Medical Diagnosis

An accurate diagnosis is based on observation of several things – including the individual’s communication, social interaction, and his or her activities and interests.  At present, there is not a clear single diagnostic tool for autism spectrum disorders.

Because many of the behaviors associated with autism are common to other disorders, some medical tests can be performed in order to identify other causes or diagnoses. People with autism often have symptoms of various co-occurring mental, behavioral and physical conditions.

Medical professionals who may have experience with autism and other neurodevelopmental disorders include developmental pediatricians, neurologists (specifically pediatric neurologists), and child and adolescent psychiatrists.

Not every one of these professionals has experience with autism, so parents and caregivers should seek recommendations of knowledgeable professionals in their area from:

A skilled practitioner can begin the assessment; the evaluation itself can vary depending on the professional administering it, the age of the person being assessed, the severity of his or her symptoms, and local available resources.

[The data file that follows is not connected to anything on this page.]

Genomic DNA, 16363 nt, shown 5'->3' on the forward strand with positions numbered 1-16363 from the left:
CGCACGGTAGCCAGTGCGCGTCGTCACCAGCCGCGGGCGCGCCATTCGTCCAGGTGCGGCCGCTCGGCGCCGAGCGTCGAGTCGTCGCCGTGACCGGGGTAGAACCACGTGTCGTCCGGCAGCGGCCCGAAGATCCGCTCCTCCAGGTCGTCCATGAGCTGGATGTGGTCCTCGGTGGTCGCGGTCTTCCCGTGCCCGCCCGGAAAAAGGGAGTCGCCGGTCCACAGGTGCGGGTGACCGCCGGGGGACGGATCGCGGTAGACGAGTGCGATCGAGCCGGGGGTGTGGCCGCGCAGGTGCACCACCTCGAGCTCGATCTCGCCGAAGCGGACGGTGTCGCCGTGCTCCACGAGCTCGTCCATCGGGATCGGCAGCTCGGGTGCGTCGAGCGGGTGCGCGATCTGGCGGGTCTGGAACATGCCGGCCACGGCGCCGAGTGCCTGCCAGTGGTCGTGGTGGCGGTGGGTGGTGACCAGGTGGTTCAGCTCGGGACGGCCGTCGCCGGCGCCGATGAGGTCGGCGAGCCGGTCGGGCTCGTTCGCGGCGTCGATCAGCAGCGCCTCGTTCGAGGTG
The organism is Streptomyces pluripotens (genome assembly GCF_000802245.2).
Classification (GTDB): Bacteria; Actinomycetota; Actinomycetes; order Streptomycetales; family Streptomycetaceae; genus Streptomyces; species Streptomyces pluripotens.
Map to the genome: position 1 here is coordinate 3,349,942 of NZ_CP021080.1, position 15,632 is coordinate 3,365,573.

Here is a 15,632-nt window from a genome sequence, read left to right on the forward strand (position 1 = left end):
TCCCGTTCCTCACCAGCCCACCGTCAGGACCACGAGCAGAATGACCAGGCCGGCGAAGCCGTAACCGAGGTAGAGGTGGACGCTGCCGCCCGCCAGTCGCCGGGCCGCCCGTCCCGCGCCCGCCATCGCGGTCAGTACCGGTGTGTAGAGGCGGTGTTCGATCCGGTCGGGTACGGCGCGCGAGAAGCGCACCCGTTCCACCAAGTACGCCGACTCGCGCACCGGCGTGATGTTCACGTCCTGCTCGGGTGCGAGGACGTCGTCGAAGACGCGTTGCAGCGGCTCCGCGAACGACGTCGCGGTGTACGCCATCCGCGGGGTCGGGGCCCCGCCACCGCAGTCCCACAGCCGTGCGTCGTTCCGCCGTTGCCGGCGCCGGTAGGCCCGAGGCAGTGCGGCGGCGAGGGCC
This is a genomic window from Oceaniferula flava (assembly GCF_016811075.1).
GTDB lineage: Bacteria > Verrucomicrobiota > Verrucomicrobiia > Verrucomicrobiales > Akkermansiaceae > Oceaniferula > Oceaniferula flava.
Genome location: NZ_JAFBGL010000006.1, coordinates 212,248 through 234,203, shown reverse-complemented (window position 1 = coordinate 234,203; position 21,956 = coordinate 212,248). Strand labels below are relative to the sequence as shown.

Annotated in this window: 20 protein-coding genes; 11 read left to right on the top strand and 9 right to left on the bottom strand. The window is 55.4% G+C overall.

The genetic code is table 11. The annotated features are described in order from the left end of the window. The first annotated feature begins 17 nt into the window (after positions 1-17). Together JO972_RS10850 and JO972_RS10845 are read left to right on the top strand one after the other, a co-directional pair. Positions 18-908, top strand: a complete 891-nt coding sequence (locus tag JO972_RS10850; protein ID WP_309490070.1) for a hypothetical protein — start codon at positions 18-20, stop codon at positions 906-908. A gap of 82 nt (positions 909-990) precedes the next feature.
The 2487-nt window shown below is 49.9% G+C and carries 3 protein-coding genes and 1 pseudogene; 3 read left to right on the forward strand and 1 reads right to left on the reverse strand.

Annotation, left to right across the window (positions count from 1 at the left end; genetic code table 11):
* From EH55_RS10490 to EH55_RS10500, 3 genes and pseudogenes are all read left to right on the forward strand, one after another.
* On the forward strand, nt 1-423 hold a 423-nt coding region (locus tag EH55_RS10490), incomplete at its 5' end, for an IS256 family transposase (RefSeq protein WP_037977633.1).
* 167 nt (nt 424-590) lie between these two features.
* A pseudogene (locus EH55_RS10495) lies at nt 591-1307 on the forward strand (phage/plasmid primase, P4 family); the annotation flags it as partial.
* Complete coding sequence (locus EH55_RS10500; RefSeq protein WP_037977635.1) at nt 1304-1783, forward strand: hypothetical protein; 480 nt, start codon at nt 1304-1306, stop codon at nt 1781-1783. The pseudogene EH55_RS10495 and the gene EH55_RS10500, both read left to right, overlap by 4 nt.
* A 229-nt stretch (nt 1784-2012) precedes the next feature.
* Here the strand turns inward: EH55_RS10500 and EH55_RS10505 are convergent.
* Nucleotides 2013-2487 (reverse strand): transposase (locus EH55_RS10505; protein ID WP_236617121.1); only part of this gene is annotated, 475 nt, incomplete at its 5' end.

For example, if a very young child (1-3 years old) is showing significant developmental delays, a primary-care practitioner may refer the family to a psychologist, pediatric neurologist or developmental pediatrician for a diagnostic assessment. Wisconsin’s Birth to Three Program may also be of help.

An initial medical assessment typically includes:

  • a medical history of the mother’s pregnancy
  • developmental milestones
  • eating and sleeping habits
  • coordination
  • stomach and bowel functioning
  • sensory challenges
  • allergies
  • medical illnesses, including ear infections and seizures
  • any family history of developmental disorders
  • any family history of genetic and metabolic disorders
  • parents’ and the child’s exposure to environmental toxins
  • a thorough physical exam
  • routine lab tests

While there is no one behavioral or communications test that can detect autism, several screening instruments are now being used in diagnosing it.

Remember – a medical diagnosis does not assure supports or services in an educational setting.  An Educational Diagnosis is very different than a medical diagnosis, however notification tot he school of a recent medical diagnosis can support a parent;s request for an Educational evaluation.